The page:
Kerry, Obama Go on the Offensive With Climate Change Rhetoric
Climate change has been a major topic in the news and on politicians’ tongues as of late, with President Barack Obama speaking on the issue in his State of the Union address. On Monday, Secretary of State John Kerry spoke in Jakarta, Indonesia, on the topic of climate change, emphasizing the need for international efforts after first touching on Syria and counterterrorism efforts.
“You really only have to look at the extensive science to understand that climate change is one of the one, two, or three biggest challenges facing this planet,” said Kerry, per a release of the remarks from the U.S. Department of State. “That’s why I raise the issue in nearly every single country that I visit as Secretary of State.”
He spoke on the need for cooperative efforts, especially from two of the largest democracies in the world, saying that climate change constitutes “the most quintessentially global challenge” that the world has seen and that it “demands a global solution.” He was later asked how the United States can speak so strongly on the need for cooperative action while refusing to accept international standards such as the Kyoto Protocol.
Kerry described efforts toward environmental reform from the Obama administration, naming emissions reduction, agricultural standards, and and tough coal protocols as examples. “We are increasingly moving on a climate action agenda, which President Obama has put into place and ordered. We meet regularly with the cabinet now in order to designate … where each area could provide greater contribution to emissions reductions,” said Kerry.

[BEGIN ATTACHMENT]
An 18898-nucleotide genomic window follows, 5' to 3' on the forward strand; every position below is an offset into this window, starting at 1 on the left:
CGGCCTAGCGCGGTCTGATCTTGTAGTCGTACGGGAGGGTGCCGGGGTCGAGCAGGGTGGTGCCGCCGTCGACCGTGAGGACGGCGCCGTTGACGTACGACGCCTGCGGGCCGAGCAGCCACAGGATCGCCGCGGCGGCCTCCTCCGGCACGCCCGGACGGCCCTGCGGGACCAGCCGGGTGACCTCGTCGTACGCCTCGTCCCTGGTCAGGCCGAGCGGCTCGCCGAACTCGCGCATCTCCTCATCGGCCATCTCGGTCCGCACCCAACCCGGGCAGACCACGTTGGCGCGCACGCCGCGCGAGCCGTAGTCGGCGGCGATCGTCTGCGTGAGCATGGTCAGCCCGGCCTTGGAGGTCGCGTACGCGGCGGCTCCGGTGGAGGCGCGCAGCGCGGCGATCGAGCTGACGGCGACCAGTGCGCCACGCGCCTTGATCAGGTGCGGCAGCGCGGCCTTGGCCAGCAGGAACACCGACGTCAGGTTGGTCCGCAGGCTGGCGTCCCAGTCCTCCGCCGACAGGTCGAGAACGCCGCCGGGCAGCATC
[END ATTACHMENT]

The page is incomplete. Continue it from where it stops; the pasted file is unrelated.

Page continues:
Earlier this month, the director of the White House’s Office of Science and Technology Policy, John Holdren, spoke on the issue of climate change as it relates to California’s extreme droughts. Emergency aid is presently being set up via the recently signed Farm Bill, with much of California’s agricultural industry in desperate need of the financial boost.
“My administration will work with tech innovators and launch new challenges under our Climate Data Initiative,” said Obama in a statement on the drought, explaining that the program will be “focused initially on rising sea levels and their impact on the coast, but ultimately focused on how all these changes in weather patterns are going to have an impact up and down the United States — not just on the coast but inland as well — and how do we start preparing for that.”
The statement came after Obama visited California to participate in roundtable discussions with local government leaders, including California’s Democratic governor, Edmund G. Brown.